- But rather die to save thy life and glory.
- Farewell; let Catiline learn henceforth to trust me;
- I have deserved it.
- Sad alternative;
- It is most dreadful—but I yield to thee:
- Remember that a husband’s plea is stronger,
- Much stronger than a father’s: if I err,
- The crime is thine.
- I’ll take it all upon me;
- Nay, even thy hatred, if it must be so;
- I act for thee, and I’m satisfied.
- Daughter, and wife, and Roman, every duty
- Shall be performed; remember thine, and keep
- Thy heart as pure and spotless as Aurelia’s.
catiline, cethegus, lentulus-sura, freedmen.
- Is this the bold and fearless Catiline,
- Or Nonnius’ timid son; a woman’s slave;
- Appalled by phantoms? how thy great soul shrunk
- Soon as Aurelia spoke!
- It cannot be;
- Catiline will never change; his noble soul
- By opposition grows but more resolved:
- Præneste lost, the senate our accusers,
- We may be conquerors still, and make them tremble
- Whilst they condemn us; we have noble friends,
- And will deserve them.
- Ere the signal’s given
- We may be seized; thou knowest at dead of night,
- Just as the senate part, we had agreed
- To execute our purpose: what, my friends,
- Must be resolved on?
- [To Catiline.
- Catiline, thou art silent,
- And tremblest too.
- I tremble at the blow
- Which I shall strike; my fate demands it of me.
- I’ve no dependence on Aurelia: all
- That we can hope for is to sell our lives
- As dearly as we can.
- I count the moments,
- And weigh each circumstance; Aurelia’s tears
- And flattery will a while suspend our fate;
- Cicero on other business is detained,
- And all is safe; let me have arms and men,
- No matter who they are, or slaves or free,
- Assassins, robbers, if they will but fight,
- We’ll have them: thou brave Septimus, and thou
- My dearest Martian, whose approved zeal
- I shall depend on, must observe Aurelia;
- And Nonnius; when they’re parted, talk to him
- About his daughter; tell him of her danger,
- Draw him by artful means to the dark path
- That leads to the Tiber, seize the lucky moment,
- And hurl him—ha! who’s this?
cicero, catiline, cethegus, etc.
- Audacious traitor,
- Where art thou going? speak, Cethegus, who
- Assembled you?
- We’ll tell thee in the senate.
- There we shall see if thou art authorized
- Thus to pursue us.
- Or what right
- The son of Tullius has to question us.
- At least I have a right to ask of these,
- Who brought them here: these are not like yourselves,
- Of senatorial rank; away with them.
- To prison.
- Darest thou thus on mere suspicion
- Confine a Roman; where’s our liberty?
- They are of thy council, that’s sufficient cause;
- Tremble, thyself; lictors, obey.
- [The lictors carry off Septimus and Martian.
- ’Tis well:
- Go on, proud consul, and abuse thy power,
- The time will come when thou shalt answer for it.
- Instant I will examine them, hereafter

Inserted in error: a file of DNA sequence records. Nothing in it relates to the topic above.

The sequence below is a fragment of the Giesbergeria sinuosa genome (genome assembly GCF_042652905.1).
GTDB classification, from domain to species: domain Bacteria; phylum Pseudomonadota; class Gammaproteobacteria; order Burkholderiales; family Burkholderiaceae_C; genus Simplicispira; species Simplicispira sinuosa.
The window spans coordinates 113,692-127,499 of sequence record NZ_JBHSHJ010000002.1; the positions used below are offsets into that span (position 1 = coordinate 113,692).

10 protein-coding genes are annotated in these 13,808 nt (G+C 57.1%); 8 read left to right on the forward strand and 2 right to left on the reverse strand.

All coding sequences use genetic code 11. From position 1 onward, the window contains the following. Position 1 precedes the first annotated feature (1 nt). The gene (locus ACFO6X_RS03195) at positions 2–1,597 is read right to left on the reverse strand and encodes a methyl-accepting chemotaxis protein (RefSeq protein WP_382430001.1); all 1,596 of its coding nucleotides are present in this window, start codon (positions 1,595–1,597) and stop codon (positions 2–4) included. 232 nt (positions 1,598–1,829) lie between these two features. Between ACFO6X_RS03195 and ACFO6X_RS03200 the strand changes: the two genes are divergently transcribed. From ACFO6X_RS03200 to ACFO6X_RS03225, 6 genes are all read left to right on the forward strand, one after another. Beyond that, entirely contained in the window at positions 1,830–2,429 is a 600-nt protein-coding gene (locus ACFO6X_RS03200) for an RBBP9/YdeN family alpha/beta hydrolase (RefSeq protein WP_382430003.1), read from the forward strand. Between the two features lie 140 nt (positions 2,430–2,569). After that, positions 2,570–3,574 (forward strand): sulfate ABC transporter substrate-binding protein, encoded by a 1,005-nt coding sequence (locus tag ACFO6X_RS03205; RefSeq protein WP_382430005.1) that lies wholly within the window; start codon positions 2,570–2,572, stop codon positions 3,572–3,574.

- Thus may I treat their masters; Nonnius knows
- All thy designs, Præneste’s mine, and Rome
- Prepared for her defence; we soon shall see
- Which most prevails, or Catiline’s artifice
- Or Cicero’s vigilance: I do not preach
- Repentance and forgiveness to thee; no,
- I talk of punishment, thou mayest expect it:
- Come to the senate; follow if thou darest.
catiline, cethegus, lentulus-sura.
- Must we at last then bend to Cicero,
- And own his hated power?
- To the last hour
- I will defy him: still his curious soul
- Pries into all, but can discover nothing:
- Our friends will only lead him more astray,
- By holding out false lights that will misguide
- His wandering footsteps: in that fatal scroll
- Cæsar’s accused; the senate is divided,
- And Manlius with his army’s at the gate:
- You think that all is lost, but follow me.
- And mark the event; we shall be conquerors still.
- Nonnius, I fear, will make it all too plain.
- But he and Cicero shall never meet;
- Depend on that; away, address the senate
- With confidence, and leave the rest to me:
- But whither am I going?
- O gods! what shall I do with that proud heart?
- Remove her from me: if I see my wife,
- Bold as I am, I shall relapse: away.
End of the Third Act.
The Scene represents the place prepared for the reception of the Senate, with part of the gallery leading from Aurelia’s palace to the temple of Tellus; a double row of benches in a circular form, with a raised seat for Cicero in the middle of it.
- These reverend fathers are exceeding slow,
- I thought ere this they would have met; perhaps
- Uncertain yet, and trembling for their fate,
- They know not how to act.
- The oracle
- Of Rome, (for so he deems himself,) engaged
- In a continued round of toil, is busied
- In questioning his prisoner Septimus,
- Who will perplex him more; ’tis that retards
- Their meeting.